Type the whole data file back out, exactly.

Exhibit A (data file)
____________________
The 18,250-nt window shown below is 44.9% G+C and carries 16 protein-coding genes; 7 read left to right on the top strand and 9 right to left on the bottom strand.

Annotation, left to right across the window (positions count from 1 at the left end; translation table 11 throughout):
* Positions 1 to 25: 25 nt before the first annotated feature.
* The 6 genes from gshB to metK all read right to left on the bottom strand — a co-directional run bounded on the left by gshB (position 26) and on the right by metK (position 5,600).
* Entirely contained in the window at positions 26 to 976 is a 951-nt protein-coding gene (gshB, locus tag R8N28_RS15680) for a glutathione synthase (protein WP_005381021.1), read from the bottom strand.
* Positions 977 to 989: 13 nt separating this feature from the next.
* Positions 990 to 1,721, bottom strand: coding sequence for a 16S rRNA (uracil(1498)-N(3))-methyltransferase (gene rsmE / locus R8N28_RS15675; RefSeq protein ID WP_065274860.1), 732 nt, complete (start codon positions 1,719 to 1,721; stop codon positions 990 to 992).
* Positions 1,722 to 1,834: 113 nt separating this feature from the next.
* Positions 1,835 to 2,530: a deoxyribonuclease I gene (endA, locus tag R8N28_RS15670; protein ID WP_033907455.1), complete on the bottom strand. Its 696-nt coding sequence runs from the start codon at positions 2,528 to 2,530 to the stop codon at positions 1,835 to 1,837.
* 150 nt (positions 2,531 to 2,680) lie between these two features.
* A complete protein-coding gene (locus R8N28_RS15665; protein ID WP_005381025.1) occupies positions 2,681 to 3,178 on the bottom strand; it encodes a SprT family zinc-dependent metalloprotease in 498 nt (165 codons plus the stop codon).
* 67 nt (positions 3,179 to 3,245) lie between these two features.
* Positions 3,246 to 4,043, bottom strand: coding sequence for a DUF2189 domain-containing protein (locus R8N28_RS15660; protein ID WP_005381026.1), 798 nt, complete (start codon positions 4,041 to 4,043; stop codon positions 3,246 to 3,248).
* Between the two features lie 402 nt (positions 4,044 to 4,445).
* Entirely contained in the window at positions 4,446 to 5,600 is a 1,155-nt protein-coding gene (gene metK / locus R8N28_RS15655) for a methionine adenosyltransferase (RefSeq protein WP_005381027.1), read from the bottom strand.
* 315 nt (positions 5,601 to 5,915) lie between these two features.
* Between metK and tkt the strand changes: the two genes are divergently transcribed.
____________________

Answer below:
The 18,250-nt window shown below is 44.9% G+C and carries 16 protein-coding genes; 7 read left to right on the top strand and 9 right to left on the bottom strand.

Annotation, left to right across the window (positions count from 1 at the left end; translation table 11 throughout):
* Positions 1 to 25: 25 nt before the first annotated feature.
* The 6 genes from gshB to metK all read right to left on the bottom strand — a co-directional run bounded on the left by gshB (position 26) and on the right by metK (position 5,600).
* Entirely contained in the window at positions 26 to 976 is a 951-nt protein-coding gene (gshB, locus tag R8N28_RS15680) for a glutathione synthase (protein WP_005381021.1), read from the bottom strand.
* Positions 977 to 989: 13 nt separating this feature from the next.
* Positions 990 to 1,721, bottom strand: coding sequence for a 16S rRNA (uracil(1498)-N(3))-methyltransferase (gene rsmE / locus R8N28_RS15675; RefSeq protein ID WP_065274860.1), 732 nt, complete (start codon positions 1,719 to 1,721; stop codon positions 990 to 992).
* Positions 1,722 to 1,834: 113 nt separating this feature from the next.
* Positions 1,835 to 2,530: a deoxyribonuclease I gene (endA, locus tag R8N28_RS15670; protein ID WP_033907455.1), complete on the bottom strand. Its 696-nt coding sequence runs from the start codon at positions 2,528 to 2,530 to the stop codon at positions 1,835 to 1,837.
* 150 nt (positions 2,531 to 2,680) lie between these two features.
* A complete protein-coding gene (locus R8N28_RS15665; protein ID WP_005381025.1) occupies positions 2,681 to 3,178 on the bottom strand; it encodes a SprT family zinc-dependent metalloprotease in 498 nt (165 codons plus the stop codon).
* 67 nt (positions 3,179 to 3,245) lie between these two features.
* Positions 3,246 to 4,043, bottom strand: coding sequence for a DUF2189 domain-containing protein (locus R8N28_RS15660; protein ID WP_005381026.1), 798 nt, complete (start codon positions 4,041 to 4,043; stop codon positions 3,246 to 3,248).
* Between the two features lie 402 nt (positions 4,044 to 4,445).
* Entirely contained in the window at positions 4,446 to 5,600 is a 1,155-nt protein-coding gene (gene metK / locus R8N28_RS15655) for a methionine adenosyltransferase (RefSeq protein WP_005381027.1), read from the bottom strand.
* 315 nt (positions 5,601 to 5,915) lie between these two features.
* Between metK and tkt the strand changes: the two genes are divergently transcribed.